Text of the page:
Last week the community had its first online DrupalCon Global. It was a great experience for our team—better than many of us expected it to be. We posted daily summaries of our session notes and comments on the event last week for Day 1, Day 2, and Day 3. Our team also took part in the Friday Contribution Day as well, with most of our work focused on preparing contributed modules for Drupal 9, the Help Topics project, and documentation.
Now that we’ve had a bit of time to recover from the flurry of last week’s activities, we want to share our overall impressions.
While the sessions for the main conference were hosted on the Hopin.to platform, the community contribution work was managed using the Drupal-based Open Social platform. This let different groups manage their communication and organize in one central location so attendees could browse through the various contribution options.
Blake spent time working on preparing contributed modules for Drupal 9, and he said “I was really impressed with the tooling that’s available to help module maintainers with the process (the Upgrade Status tool in particular).”
Amber is a lead for the Help Topics project,
It was really great to work on some Help Topics issue triage and writing on Friday. I had fun playing cheerleader and recruiting help. And I also got some writing in! It’s been hard to make time for the module this year and it was great to set aside a day to work on it. Incidentally, I feel recharged and more motivated to work on community tasks after DrupalCon. (One of the benefits of DrupalCon in general, I think.)
How did this compare to other conferences?
Most of our team has attended in-person DrupalCons in the past, and some people have attended other online conferences, especially this year. It’s interesting to look at the pros and cons of DrupalCon Global in that context. We really liked attending from the comfort of home and while we missed the intense socializing, we also appreciated getting a break and being able to recover our energy for each day of sessions. It has a different energy from in-person events, but different isn’t bad.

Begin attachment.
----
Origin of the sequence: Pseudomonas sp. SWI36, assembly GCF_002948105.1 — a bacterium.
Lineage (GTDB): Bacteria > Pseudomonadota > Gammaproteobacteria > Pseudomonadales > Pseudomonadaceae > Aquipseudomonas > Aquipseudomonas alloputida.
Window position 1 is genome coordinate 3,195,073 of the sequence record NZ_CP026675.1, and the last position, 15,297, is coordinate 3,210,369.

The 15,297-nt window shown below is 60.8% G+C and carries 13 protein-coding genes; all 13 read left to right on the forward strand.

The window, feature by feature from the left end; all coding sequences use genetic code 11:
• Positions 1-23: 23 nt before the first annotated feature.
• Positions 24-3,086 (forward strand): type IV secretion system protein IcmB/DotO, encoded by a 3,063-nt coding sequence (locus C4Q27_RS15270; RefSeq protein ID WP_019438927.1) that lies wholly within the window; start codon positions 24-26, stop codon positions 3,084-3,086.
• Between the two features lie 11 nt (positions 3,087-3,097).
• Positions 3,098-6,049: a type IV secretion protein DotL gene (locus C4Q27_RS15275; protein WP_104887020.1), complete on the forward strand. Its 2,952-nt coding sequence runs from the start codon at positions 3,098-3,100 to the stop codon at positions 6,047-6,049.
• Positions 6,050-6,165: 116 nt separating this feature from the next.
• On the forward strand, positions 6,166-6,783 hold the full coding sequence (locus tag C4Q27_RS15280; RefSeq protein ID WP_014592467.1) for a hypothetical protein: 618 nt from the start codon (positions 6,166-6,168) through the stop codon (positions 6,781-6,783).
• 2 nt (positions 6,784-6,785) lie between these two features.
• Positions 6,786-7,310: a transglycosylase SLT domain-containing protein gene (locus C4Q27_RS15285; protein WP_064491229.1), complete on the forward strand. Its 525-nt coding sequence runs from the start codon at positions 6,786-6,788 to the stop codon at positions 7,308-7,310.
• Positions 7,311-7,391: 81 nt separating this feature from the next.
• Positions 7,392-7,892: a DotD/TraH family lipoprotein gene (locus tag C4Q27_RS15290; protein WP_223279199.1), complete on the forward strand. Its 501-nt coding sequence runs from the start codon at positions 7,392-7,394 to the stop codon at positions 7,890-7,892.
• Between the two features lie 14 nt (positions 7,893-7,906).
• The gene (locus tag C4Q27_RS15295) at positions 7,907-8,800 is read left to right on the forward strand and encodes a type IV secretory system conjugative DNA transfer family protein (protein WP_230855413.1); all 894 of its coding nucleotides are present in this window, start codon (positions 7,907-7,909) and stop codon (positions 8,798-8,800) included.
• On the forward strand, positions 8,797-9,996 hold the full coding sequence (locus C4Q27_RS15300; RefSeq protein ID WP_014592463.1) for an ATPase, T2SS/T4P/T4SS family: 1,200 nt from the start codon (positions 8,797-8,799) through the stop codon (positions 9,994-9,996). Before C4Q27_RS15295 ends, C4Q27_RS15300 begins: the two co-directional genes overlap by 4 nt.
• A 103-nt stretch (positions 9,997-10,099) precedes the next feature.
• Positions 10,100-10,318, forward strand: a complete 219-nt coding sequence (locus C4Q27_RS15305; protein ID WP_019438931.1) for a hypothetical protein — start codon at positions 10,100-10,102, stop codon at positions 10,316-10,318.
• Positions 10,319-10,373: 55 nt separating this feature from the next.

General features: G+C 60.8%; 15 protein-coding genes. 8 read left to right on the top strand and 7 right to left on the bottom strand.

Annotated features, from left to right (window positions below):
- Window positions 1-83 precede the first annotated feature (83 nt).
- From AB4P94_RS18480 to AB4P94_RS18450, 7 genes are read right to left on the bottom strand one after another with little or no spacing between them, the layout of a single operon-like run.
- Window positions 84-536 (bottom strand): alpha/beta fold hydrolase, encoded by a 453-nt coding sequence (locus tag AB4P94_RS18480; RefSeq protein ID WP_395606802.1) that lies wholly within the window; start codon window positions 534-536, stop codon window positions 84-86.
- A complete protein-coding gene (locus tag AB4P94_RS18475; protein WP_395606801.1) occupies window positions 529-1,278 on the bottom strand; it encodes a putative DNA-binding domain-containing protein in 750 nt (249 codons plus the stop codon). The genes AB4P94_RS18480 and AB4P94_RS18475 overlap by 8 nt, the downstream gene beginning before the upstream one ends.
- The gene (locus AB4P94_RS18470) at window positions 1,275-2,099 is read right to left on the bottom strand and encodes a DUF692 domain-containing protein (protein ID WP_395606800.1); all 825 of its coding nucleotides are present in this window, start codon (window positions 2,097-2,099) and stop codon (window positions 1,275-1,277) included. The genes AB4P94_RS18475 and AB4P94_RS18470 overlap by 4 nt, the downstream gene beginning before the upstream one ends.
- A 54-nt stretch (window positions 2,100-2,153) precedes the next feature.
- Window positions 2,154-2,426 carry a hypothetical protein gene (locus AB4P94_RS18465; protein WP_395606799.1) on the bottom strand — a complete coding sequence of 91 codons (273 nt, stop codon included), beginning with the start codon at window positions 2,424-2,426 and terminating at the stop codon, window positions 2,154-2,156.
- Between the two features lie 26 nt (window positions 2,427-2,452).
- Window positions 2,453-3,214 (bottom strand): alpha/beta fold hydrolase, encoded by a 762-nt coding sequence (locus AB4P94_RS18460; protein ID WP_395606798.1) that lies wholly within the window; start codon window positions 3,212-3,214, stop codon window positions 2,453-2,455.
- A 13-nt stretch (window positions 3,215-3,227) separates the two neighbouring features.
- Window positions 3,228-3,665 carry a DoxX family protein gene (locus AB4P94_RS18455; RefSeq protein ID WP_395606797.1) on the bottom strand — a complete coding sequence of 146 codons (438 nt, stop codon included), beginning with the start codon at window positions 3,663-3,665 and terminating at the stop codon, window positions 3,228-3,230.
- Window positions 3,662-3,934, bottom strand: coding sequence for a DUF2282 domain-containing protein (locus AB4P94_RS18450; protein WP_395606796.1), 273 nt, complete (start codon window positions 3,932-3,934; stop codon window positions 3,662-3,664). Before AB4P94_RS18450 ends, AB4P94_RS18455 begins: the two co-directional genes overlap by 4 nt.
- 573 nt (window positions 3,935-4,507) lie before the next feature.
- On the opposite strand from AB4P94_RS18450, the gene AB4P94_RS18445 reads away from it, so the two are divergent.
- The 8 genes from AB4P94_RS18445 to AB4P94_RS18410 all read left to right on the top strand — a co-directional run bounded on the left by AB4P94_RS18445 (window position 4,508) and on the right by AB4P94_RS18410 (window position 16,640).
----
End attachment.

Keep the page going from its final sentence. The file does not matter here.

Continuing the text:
Philippa summed it up,
No matter how good, conferences can be exhausting. While I would have preferred the opportunity to socialize more with the community face to face, I really liked the digital session format. It enabled me to attend more sessions and absorb more information than a live conference where I struggle with feeling overwhelmed.
Another advantage of the online event is not having to worry about overcrowded sessions. Switching back and forth between sessions was also easy, making it possible to attend more sessions and find topics that grabbed your interest in a given slot.
With the socializing and networking requiring more active effort, there was also a feeling of this being easier at an online conference where you already know some people. While this is also true at in-person events, the extra work to meet new people felt like a much bigger barrier at other conferences, and was less likely to happen. Running into people we knew from the community or other events in chat rooms made this event feel more comfortable from the start.
We also liked the Hopin.to platform. While few of us were brave enough to click on the Networking button (which puts you into a direct message with another attendee who wants to chat too), we found that the platform was easy to navigate and the addition of the chat to each session, as well as the event in general, was a nice perk. It allowed participants to engage with each other, ask and answer questions, provide links, and generally added to the experience. It could be distracting at times, but you can close the chat window in those instances. The chats were beneficial enough that we wouldn’t mind seeing something like this added to in-person events as well.